Trump Time Capsule #7: ‘The Judge, We Believe, Is Mexican’

Editor’s Note: This article previously appeared in a different format as part of The Atlantic’s Notes section, retired in 2021.
Donald Trump at a rally in March, with a sign depicting his promised Wall. (Jonathan Drake / Reuters)

It’s increasingly evident that something is seriously wrong with Donald Trump. That would be his own business, and his own problem, except for the chance that he could become the next president and thus be in position to command major regulatory, investigative, and military powers. As a reminder, during this period when Trump could still become president, and when more and more of the Republican party is deciding to deem him acceptable, the items in this series are for-the-record notes of things he does and says that no real-world president would or should.

Daily Trump #7: May 27, 2016, the “Mexican” judge.

Reid Epstein of the WSJ has a riveting account of Trump’s speech yesterday in San Diego. Epstein’s account is the more powerful because he is so obviously trying to keep it deadpan, and let the facts and words of Trump’s statements speak for themselves.

The three crucial facts the story conveys are: 1) that Trump spent a full 12 minutes of his speech, an eternity in rally-time, in a personalized complaint about an ongoing fraud lawsuit against his Trump University; 2) that he did not argue the merits so much as dismiss the legitimacy of the suit and the judge hearing it, and in fact threatened retaliation against the judge; and 3) that among his complaints was that the federal judge was “Mexican.” That judge, Gonzalo Curiel, was born in Indiana, received his undergraduate and JD degrees from Indiana University, and has spent his entire life and career in the United States. That career includes working as an assistant U.S. Attorney in California and as a drug-offense prosecutor there.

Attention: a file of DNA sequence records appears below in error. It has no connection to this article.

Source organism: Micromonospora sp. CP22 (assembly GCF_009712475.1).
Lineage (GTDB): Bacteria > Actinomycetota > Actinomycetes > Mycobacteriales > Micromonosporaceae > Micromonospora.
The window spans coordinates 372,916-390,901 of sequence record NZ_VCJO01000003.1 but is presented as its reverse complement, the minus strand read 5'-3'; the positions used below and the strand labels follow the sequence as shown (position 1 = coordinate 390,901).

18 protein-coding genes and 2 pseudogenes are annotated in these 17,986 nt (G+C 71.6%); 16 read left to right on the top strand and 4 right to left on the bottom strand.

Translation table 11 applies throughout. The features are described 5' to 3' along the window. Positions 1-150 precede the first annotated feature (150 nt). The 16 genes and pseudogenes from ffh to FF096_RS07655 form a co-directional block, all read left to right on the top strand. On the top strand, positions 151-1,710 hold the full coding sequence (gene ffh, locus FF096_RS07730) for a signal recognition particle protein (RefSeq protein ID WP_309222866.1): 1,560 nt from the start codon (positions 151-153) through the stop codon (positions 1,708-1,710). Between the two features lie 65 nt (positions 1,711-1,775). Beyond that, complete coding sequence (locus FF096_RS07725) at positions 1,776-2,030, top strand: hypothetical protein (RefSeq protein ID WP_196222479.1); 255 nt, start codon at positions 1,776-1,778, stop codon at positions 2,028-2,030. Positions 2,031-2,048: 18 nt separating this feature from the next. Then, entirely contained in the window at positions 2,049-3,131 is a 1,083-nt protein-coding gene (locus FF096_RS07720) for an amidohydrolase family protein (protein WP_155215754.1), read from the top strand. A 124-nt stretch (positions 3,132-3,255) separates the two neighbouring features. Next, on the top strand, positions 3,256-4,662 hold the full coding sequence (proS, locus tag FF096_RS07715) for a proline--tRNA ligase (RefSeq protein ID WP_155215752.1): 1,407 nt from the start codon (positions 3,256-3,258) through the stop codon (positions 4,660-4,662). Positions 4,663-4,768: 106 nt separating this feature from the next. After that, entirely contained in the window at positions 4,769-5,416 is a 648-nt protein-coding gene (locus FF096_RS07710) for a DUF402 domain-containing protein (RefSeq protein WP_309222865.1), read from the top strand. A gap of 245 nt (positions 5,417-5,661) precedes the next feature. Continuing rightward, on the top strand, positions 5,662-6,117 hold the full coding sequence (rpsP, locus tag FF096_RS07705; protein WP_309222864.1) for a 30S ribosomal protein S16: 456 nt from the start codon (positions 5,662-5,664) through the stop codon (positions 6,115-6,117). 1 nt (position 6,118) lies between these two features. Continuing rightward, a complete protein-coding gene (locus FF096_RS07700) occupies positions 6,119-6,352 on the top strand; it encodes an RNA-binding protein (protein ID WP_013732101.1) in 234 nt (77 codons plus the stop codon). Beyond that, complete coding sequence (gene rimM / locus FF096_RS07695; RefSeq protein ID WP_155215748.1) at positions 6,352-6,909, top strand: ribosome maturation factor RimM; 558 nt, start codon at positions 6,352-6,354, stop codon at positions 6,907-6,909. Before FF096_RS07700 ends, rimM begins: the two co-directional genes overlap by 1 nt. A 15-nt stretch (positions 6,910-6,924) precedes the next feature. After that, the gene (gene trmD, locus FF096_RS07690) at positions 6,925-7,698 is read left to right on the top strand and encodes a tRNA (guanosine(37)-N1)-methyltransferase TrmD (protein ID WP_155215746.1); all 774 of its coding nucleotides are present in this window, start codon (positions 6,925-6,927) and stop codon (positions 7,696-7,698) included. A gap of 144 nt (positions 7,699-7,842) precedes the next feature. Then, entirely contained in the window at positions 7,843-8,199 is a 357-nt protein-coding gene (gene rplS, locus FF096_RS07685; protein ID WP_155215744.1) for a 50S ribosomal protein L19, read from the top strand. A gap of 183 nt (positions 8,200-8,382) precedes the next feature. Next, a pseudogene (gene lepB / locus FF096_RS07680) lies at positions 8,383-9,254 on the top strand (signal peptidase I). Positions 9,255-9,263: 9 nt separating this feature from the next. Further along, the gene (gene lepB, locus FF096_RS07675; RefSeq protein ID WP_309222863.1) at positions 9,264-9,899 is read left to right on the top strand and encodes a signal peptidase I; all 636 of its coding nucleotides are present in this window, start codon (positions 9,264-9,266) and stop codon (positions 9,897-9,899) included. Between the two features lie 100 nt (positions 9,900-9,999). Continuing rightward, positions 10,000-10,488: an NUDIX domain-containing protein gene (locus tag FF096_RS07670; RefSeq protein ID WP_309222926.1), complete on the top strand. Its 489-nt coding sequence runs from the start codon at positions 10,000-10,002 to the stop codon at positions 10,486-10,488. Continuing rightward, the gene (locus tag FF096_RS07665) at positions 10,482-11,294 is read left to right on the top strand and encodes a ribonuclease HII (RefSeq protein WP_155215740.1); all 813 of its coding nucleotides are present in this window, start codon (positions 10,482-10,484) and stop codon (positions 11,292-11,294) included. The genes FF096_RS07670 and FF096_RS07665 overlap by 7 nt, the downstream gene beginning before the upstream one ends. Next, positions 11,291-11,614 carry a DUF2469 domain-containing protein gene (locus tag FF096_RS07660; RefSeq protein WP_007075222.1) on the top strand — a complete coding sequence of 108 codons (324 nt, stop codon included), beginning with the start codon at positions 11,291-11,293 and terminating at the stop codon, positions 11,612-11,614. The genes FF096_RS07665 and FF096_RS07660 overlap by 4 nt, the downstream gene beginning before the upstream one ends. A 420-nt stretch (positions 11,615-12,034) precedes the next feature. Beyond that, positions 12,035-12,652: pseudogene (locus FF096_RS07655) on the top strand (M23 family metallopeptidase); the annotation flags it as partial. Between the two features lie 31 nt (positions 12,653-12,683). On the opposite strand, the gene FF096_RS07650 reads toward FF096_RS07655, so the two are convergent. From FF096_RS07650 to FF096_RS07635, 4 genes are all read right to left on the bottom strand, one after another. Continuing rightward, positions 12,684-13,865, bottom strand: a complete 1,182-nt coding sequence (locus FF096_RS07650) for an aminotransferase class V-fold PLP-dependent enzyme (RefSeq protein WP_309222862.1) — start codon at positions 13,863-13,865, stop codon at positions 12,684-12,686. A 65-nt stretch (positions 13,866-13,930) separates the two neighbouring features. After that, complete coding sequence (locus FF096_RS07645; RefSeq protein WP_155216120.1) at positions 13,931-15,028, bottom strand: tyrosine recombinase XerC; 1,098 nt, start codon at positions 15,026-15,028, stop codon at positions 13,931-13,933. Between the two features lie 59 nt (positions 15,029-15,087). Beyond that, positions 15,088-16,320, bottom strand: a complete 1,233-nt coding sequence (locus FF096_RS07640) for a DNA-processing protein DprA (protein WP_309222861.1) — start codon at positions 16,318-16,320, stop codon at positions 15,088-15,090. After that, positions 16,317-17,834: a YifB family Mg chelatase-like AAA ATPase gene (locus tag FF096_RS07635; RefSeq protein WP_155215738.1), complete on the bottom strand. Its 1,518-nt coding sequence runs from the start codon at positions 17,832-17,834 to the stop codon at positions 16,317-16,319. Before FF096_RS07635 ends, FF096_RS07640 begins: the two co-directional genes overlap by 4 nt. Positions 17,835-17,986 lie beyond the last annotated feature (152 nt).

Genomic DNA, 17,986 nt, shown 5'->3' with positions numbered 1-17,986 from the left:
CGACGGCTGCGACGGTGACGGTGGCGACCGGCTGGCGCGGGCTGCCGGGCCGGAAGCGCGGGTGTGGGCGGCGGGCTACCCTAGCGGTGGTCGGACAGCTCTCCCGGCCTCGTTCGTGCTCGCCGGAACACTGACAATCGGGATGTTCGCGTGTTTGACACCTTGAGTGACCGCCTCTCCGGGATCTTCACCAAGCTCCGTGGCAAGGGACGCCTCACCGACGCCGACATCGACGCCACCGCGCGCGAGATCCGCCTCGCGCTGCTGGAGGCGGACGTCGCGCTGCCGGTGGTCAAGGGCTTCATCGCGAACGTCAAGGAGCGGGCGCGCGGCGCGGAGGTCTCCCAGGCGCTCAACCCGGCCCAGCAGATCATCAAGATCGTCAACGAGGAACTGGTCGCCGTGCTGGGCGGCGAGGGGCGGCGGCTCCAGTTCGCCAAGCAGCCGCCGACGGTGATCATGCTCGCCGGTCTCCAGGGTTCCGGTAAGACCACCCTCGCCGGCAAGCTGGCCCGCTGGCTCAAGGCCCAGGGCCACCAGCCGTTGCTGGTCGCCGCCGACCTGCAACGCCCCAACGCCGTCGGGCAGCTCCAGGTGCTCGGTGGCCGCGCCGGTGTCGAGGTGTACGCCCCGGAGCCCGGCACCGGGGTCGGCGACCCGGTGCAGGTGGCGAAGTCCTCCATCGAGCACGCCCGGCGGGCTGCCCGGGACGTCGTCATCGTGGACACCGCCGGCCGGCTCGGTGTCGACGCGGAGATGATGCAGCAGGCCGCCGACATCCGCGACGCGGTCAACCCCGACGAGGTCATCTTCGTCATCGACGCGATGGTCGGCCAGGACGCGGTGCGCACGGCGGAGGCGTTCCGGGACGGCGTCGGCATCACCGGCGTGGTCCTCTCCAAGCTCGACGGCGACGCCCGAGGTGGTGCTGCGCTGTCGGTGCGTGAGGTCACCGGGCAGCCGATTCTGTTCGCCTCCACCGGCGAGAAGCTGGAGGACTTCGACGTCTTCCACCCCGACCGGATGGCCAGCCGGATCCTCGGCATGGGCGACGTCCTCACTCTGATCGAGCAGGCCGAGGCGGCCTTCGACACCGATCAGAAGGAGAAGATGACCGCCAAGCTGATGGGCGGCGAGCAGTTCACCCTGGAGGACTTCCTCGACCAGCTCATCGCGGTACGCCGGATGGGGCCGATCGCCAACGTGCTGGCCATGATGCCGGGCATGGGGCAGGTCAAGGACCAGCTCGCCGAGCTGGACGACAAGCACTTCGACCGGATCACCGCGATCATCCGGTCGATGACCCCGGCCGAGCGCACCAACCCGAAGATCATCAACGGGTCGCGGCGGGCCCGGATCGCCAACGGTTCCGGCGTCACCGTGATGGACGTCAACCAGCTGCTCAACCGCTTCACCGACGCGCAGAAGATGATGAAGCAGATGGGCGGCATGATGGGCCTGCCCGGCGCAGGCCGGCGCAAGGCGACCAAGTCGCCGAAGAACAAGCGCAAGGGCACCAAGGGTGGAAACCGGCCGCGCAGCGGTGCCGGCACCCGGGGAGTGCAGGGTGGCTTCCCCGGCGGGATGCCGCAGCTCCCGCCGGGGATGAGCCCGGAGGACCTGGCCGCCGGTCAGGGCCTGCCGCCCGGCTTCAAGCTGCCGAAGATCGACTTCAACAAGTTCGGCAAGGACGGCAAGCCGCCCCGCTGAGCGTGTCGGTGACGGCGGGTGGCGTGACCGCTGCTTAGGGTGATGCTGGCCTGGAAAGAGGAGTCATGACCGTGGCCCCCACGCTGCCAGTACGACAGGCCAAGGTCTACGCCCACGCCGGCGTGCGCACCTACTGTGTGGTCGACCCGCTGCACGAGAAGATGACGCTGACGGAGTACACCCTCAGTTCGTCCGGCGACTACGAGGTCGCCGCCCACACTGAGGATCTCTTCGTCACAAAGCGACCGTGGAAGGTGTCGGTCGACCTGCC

Samples from the story:

“I have a judge who is a hater of Donald Trump, a hater. He’s a hater. His name is Gonzalo Curiel,” Mr. Trump said, as the crowd of several thousand booed….

To the San Diego crowd, Mr. Trump argued that Judge Curiel should be removed from the case because he is biased against him. The evidence Mr. Trump presented: Rulings against him and the fact that Judge Curial was appointed to the bench by President Barack Obama. The Senate confirmed Judge Curiel by a voice vote in September 2012 [that is, with no recorded opposition]….

Mr. Trump also told the audience, which had previously chanted the Republican standard-bearer’s signature “build that wall” mantra in reference to Mr. Trump’s proposed wall along the Mexican border, that Judge Curiel is “Mexican.”

“What happens is the judge, who happens to be, we believe, Mexican, which is great. I think that’s fine,” Mr. Trump said.

Judge Curiel was born in Indiana….

“I think Judge Curiel should be ashamed of himself,” Mr. Trump said. “I’m telling you, this court system, judges in this court system, federal court, they ought to look into Judge Curiel. Because what Judge Curiel is doing is a total disgrace, OK? But we’ll come back in November. Wouldn’t that be wild if I’m president and I come back to do a civil case? Where everybody likes it. OK. This is called life, folks.”


What’s wrong here? Why is this something that would be considered out of bounds for real-world presidents or serious contenders? In ascending order of importance: